Plus three extra steps to keep peepers in peek condition
Fish, avocados and oysters are on a list of foods that keep your eyes bright and clear – and they contribute to your long-term eye health potentially preventing thieves of sight, macular degeneration, cataracts and glaucoma.
Your diet directly effects the quality of your tears – and good tears make for sparkly eyes. Did you know you have three different kinds of tears and your diet directly effects your teardrop quality? Dr Anna Siu, senior optometrist with PersonalEYES, Australia's leading network of eye clinics, says, 'The food we eat impacts our tears and in turn, our broader eye health. It's important to have a well-balanced diet filled with fresh fruit and vegetables and plenty of Omega 3 fats for top quality tears," she says.
There are lipid or oil tears which nourish our eyes, creating a barrier to reduce evaporation from the surface of the eye. Then there are aqueous tears, which form a liquid layer – these contain water, electrolytes and proteins and shield the eye from irritants. And, we have a mucour layer of tears which allow for the even distribution of tear film.
Here, Dr Anna gives her top seven tips on what to eat to keep your eyes bright and sparkly, followed by three ways to keep your peepers in perfect condition in the long term.
Top 7 foods for sparkly eyes
Incorporating tomatoes into your diet is one sure way to keep your eyes looking healthy because they are a wonderful source of vitamin C. Tomatoes are also high in carotenoids and lycopene, two nutrients that will help prevent excessive light exposure and damage to your eye.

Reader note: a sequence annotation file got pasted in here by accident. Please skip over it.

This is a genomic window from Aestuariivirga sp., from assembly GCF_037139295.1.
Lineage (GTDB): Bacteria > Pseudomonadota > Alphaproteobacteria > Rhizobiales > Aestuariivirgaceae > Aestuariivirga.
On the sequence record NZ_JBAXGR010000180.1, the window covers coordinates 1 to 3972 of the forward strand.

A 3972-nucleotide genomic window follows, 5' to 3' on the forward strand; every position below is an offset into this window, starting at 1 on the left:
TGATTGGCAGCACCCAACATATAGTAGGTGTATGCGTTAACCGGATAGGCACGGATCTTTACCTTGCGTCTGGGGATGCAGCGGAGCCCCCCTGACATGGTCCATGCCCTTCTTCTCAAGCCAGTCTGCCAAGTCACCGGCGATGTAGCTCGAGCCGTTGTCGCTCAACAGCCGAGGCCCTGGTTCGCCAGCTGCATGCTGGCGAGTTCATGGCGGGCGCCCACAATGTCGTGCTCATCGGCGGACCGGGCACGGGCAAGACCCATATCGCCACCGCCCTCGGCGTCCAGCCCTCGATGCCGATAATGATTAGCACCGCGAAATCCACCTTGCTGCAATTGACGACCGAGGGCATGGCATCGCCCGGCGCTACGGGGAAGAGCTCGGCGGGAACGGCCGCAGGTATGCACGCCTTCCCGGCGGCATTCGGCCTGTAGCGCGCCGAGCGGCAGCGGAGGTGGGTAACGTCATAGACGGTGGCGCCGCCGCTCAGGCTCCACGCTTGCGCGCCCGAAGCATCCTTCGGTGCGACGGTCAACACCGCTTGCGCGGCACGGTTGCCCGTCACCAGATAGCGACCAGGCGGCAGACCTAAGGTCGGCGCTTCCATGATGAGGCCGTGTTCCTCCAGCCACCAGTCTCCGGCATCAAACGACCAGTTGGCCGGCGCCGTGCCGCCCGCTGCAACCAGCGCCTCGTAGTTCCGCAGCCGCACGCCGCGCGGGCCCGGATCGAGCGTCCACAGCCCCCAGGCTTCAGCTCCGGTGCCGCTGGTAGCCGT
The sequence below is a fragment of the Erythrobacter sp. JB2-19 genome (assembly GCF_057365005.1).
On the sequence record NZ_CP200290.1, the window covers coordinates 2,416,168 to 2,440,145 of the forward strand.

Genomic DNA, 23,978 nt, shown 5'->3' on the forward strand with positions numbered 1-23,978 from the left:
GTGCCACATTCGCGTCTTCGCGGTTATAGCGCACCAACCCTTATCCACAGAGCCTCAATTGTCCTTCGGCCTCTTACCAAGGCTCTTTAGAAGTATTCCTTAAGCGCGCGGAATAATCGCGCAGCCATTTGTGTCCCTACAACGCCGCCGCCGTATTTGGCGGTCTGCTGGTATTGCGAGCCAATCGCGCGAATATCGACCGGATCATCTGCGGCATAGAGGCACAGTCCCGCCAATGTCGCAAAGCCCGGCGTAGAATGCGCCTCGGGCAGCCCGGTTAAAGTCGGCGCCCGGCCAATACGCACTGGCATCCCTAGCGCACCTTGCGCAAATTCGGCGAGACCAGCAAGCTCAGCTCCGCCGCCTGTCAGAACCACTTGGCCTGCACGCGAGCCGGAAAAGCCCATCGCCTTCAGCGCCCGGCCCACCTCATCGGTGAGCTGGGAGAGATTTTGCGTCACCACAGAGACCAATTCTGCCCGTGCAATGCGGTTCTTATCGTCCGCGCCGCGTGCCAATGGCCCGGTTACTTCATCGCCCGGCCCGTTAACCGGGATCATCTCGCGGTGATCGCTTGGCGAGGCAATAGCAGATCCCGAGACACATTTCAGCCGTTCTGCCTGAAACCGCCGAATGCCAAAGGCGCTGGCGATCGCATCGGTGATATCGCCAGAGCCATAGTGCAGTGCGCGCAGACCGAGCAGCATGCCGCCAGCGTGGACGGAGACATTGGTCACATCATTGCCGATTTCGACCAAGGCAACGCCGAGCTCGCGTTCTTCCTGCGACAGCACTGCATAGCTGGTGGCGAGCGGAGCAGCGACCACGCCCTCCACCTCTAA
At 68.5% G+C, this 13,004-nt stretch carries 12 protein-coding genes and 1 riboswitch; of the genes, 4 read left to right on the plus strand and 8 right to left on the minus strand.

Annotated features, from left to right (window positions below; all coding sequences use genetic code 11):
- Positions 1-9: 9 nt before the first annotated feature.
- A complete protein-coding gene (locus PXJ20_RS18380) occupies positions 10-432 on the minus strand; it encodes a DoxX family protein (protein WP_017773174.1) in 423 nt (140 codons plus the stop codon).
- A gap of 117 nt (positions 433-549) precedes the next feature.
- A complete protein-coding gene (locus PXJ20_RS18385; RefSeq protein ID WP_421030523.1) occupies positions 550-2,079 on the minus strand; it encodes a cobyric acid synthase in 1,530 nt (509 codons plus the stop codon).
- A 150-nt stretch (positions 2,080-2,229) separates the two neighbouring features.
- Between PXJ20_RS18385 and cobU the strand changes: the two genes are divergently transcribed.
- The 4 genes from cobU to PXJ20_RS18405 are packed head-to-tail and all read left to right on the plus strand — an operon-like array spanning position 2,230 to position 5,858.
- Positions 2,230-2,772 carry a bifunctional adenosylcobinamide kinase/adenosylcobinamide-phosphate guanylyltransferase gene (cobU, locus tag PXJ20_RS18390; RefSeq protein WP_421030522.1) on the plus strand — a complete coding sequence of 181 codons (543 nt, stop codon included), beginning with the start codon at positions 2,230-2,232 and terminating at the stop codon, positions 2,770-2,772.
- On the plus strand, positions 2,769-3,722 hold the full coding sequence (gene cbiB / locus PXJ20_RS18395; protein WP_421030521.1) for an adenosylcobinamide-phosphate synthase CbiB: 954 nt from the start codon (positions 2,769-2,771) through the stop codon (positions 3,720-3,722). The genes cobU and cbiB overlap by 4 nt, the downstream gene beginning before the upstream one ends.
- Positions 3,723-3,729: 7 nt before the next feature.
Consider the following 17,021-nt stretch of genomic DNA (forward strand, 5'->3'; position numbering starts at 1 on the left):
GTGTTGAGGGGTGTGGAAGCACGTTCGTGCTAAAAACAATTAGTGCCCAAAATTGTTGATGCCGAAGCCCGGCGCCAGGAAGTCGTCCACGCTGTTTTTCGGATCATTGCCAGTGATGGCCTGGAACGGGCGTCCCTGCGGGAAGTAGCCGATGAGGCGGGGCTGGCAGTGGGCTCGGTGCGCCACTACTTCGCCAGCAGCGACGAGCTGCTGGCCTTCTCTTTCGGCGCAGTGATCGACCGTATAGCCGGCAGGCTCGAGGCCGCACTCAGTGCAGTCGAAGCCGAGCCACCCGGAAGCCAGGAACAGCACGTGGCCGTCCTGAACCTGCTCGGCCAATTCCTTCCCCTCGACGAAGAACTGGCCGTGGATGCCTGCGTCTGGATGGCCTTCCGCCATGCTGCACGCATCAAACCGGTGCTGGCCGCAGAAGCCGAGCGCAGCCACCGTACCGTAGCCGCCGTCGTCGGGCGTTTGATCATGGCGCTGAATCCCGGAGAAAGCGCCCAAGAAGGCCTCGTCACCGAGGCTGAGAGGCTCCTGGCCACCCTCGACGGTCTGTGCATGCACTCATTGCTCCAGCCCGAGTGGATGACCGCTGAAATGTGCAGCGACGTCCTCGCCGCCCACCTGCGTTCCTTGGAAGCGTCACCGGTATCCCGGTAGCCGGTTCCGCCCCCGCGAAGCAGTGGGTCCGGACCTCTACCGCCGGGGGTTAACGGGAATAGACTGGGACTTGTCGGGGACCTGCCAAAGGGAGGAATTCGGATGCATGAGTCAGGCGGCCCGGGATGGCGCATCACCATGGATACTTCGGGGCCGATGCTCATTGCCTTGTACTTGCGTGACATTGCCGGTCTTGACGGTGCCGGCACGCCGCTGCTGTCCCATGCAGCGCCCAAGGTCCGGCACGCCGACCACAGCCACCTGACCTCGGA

'Avocados are filled with vitamins C, B6 and E and they're rich in lutein, an antioxidant that helps your macula shield intensive and damaging light. They ward off macular degeneration and cataracts," says Dr Anna.
A study launched in 1992 to evaluate a combination of vitamins E and C, beta-carotene, and zinc (AREDS) in relation to eye health. In 2001, the investigators reported that the AREDS formulation reduced the risk of advanced AMD by about 25 percent over a five-year period.
3 Orange Capsicum
Move over carrots, orange capsicums are the new eye health superfood. They are packed with zeaxanthin, a carotenoid that decreases your chance of macular degeneration and also high in vitamin A, which improves night vision. 'Try adding orange capsicum to a fresh summer salad to get your daily vitamin A kick and look after your eyes," Dr Anna says.
4 Fishy friends and good oils
Cold water fish like mackerel, salmon and sardines play an important role in sustaining the quality of your lipid tears. These fish are high in DHA (docosahexaenoic acid), an omega-3 fatty acid that may prevent the plaque that forms on the retina to cause macular degeneration.
'Just four serves of cold water fish per week is a great and worthwhile investment in your eye health," says Dr Anna. Eating too much fried food results in a thicker, lower quality lipid layer which leads to increased evaporation from the eye and ensuing dryness.
A clinical study published in the American Journal of Clinical Nutrition found that of 32,470 women ages 45 to 84, 1,546 had a clinical diagnosis of dry eye syndrome. They also found that consuming oily fish 5-6 times per week decreased the risk of dry eye.